Today was a confusing day. Because the highway turned into a freeway at San Luis Obispo we had to take a different route that involved several changing roads and turn-offs.
After scribbling my own little makeshift map for the day on a scrap piece of receipt paper we set off. Little did we know that the most important section, the re-emergence of Highway 1 would be blocked off. When we got there we saw the big blockades and signs, but realising that we had no other map to go off, and that it would be unlikely any work was happening on a Sunday, we rode around the barriers and set off.
Initially the riding was great. For the first time since we entered America we had the road all to ourselves. Then it started heading up hill. After riding up, and then down, we cycled up and around a steep bend in a hill to find two huge machines completely blocking the road. Wondering what to do, we decided that as there didn't appear to be any work or danger, and as we'd just ridden up a big hill anyway, to carry the bikes over the machines.
Once we were past that obstacle, suddenly and bizarrely, the road seemed perfect and we were able to continue down highway 1 without any more problems. Actually, neither of us was able to figure out why the road was blocked in the first place...
Twenty kilometers later and we cycled into a town that looked like what I imagined a small Mexican town to be like. No-one seemed to speak any English, and the grocery store had lots of interesting things in it. Ironically we ended up eating a delicious hamburger and some Chinese, served by Mexicans of course.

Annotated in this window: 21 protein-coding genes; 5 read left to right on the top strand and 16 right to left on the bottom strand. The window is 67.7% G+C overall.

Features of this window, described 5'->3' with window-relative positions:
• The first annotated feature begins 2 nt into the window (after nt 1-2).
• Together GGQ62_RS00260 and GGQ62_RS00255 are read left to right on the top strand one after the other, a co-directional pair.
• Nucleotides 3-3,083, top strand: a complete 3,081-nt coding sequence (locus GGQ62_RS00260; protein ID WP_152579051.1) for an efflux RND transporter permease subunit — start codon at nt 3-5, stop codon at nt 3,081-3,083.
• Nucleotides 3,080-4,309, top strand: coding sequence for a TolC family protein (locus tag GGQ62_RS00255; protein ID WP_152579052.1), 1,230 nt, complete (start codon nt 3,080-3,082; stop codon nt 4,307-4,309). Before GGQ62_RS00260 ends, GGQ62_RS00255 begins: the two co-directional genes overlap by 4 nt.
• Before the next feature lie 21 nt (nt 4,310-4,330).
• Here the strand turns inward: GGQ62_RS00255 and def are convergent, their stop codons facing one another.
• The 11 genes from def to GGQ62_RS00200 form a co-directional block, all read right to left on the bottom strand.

Back on the road and the wind changes from a blustering crosswind to a tail wind and suddenly, we're flying. It's amazing how fast you can go with the wind in your back!
That night we pushed our bikes under a barbed fence and decided to camp in what looked like a National forest. We watched a beautiful sunset while cooking our carton of eggs. Then we fell asleep whilst looking up at millions of stars shining brightly out of the blackness.
We were woken intermittently by squirrels and raccoons scratching around the tent- when I'd shine my headlight on them they'd disappear, momentarily. But around midnight Coyotes began howling.
When I awoke Shanna was laying there silently, scared that the howls were coming closer...
By the time we left San Simeon at noon the wind had picked up again. But the beauty of the coast helped us to forget our aching legs and before we knew it we were in San Luis Obispo, but not before an Asian motorist tried to run us off the road, twice.
After I paid for my burrito I waited for twenty minutes before asking if my burrito was still coming.
'We already gave it to you!'
'No you didn't, that's why I'm still waiting.'
'Yes we did, we already make it. We gave it to you!
Shanny demanded my burrito. 'You never gave him the damn burrito' she said, and they hurriedly made me one.
What would I do without you Shanny?
I don't know how people do this cycle touring thing alone, they sure are tough!
Sam and Shanna Evans are from Melbourne, Australia